My first challenge was understanding the finished measurements. The bust range is 32" to 44" for size 1. The finished measurement is shown as 29". What? You know, it's the silly things that trip me up. Of course, this is half of the finished measurement, measured flat. 

Like most of ZW patterns I found, this one does not come with pattern tissue. Instead the purchase provides you with a PDF document with precise measurements. So if you like a little simple geometry (I do), it's fun. Here is my muslin marked up and ready to cut. I've highlighted a mistake where I did not cut the front neckline deep enough. 

Because this is zero waste, a mistake in one area creates a problem in another. My neckline mistake was revealed when my back vent facings were too short. After my problems with the Ursa, I delayed cutting anything on the bias until I absolutely had to. You can still see the neckline as I prepared the pleats along the shoulder seam.

The doubled yoke makes use of the burrito method that I like. Here you can see the front and back neckline cut before completing the yoke. The front neckline is cut as a triangle and the back neckline is scooped. 

Those two scoops from the doubled yoke are IMO handled in a kludgy fashion. 

One was forced into a back facing (the shape is wrong), and the other is used to create a loop for the back neckline. 

It's not much fabric to waste. I removed mine and threw it in the trash.

The sleeves are nicely drafted making use of a gusset. Here is how it looked before sewing the side seams. You can see the deep patch pockets. They are sewn before the side seams so as to catch one side of each in a side seam.

Once I sewed the side seam and started adding the facings for the side vents, I realized my previous goof with the neckline. 

I also noted an odd method for top stitching the front facings in place. It creates a new vertical line through part of the pocket. I contacted the designer to see if I misunderstood the instructions. She directed me to a tutorial she put online to help people with pocket construction. Even there you can see the odd vertical line.

As I mentioned above, none of the ones I saw online added the pockets.

And the placement of the pockets is also odd. They fall right under my armpits.

I think this design has possibilities for a future real garment. 

I might make the longer one and avoid the pocket issues. The longer one features inseam pockets, a nice touch. I will say though that it appears to have an odd horizontal line of top-stitching on the surface.

For my 3rd and final experiment, I decided to draft my own ZW pattern. This stems from my nostalgic longing for a Mexican dress from the 60s-70s when I was living in Texas. Everyone had a couple of these in the closet, perfect for the hot weather. Here is one I kept.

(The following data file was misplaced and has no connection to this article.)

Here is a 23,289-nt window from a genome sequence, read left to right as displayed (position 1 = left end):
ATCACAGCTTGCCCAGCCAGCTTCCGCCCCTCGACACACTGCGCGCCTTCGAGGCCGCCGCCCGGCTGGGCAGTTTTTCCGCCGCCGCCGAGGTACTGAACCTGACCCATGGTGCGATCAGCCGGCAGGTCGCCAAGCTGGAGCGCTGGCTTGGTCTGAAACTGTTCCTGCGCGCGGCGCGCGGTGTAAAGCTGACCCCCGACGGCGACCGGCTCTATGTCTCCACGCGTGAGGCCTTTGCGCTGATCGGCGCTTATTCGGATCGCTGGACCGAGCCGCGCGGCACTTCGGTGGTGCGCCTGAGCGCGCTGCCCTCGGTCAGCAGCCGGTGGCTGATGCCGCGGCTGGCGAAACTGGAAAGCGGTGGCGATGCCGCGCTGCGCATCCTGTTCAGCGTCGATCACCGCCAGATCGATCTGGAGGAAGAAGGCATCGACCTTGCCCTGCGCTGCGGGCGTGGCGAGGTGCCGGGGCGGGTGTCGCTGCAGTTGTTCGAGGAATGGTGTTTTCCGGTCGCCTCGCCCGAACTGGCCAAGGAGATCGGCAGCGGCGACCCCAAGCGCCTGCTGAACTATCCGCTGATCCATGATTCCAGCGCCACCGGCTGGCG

When Folkwear came out with their version of this, I was pretty excited. Unfortunately my PJ version of it did not live up to my hopes for it. Their design is simpler than my vintage garment and that probably accounts for my disappointment. The sleeves stick out, I think.

My vintage version was easy to measure even though the shapes were somewhat torqued after years of wearing. You can see that it is composed of these rectangles: yoke, sleeves, sleeve gussets, front, back. 

I got out some graph paper and started calculating a way to make it ZW. After a few tries, I determined measurements that would allow me to cut all pieces from a single rectangle. I could not get a dress out of it without compromising the ZW idea, but a top was possible.

I shortened the front and back to 22" long, making a perfect rectangle!

For my first version of the Mexican top, I used a remnant of pretty cotton yarn dyed plaid. This too is ZW. I enjoy having remnants around for design play.

This meant I had to add some seams to use the remnant. I added a CF seam, inserting a bias strip to avoid matching the plaid. I like the effect.

The yoke in the vintage garment is a rectangle with an oval cut in it. Striving for zero-waste, I created a seam across the shoulder part of the yoke. It was easy to just leave a gap for my head. Yes, it's a little kludgy.

 

It was easy to make. The only slightly challenging part was the use of the squares for underarm gussets. 


Next, to make sure it was really ZW, I cut this from a rectangular piece of white muslin. It too was an easy make. The only kludgy aspect of my attempt at zero waste is my handling of the oval cut from the single yoke:


I needed a way to finish the neckline anyway, so I cut bias strips from the oval and used those to finish the edge of the neckline:


This is my favorite of the makes. I think I'll make a couple of summer tops with it.

Here are some of my final thoughts on ZW patterns:

  1. The design is challenging, particularly for designers trying to scale up and down. It's one thing to make a single-size pattern, as I did. But it's another level of challenge create a scalable design.
  2. Because of the this, many of the pattern designers ignore the difference between length-wise and cross-wise grain. These differences can matter, but not as much as I thought, given my mistake. When a loom is loaded, the warp is laid in very tightly. Then as the weft is added, it is typically looser. So there is more give in the crosswise grain. We sewers use this to good advantage running it around our bodies. It allows for more movement.
  3. Zero-waste patterns do not come with pattern tissue. Rather you purchase a set of instructions for measuring each piece. 
  4. As with most indie patterns, some of the nomenclature is non-standard, as are seam allowances. This is just something to note.
  5. I admire the people who decide to create these patterns for home sewers. It takes patience and persistence.
  6. Personally I enjoy having remnants as I like to incorporate them into other garments. And I learned that you can compost natural fibers. Of course.
So I am finished with my current research into zero waste patterns. 


I have a particular Vogue pattern by Marcy Tilton that is tempting me at the moment.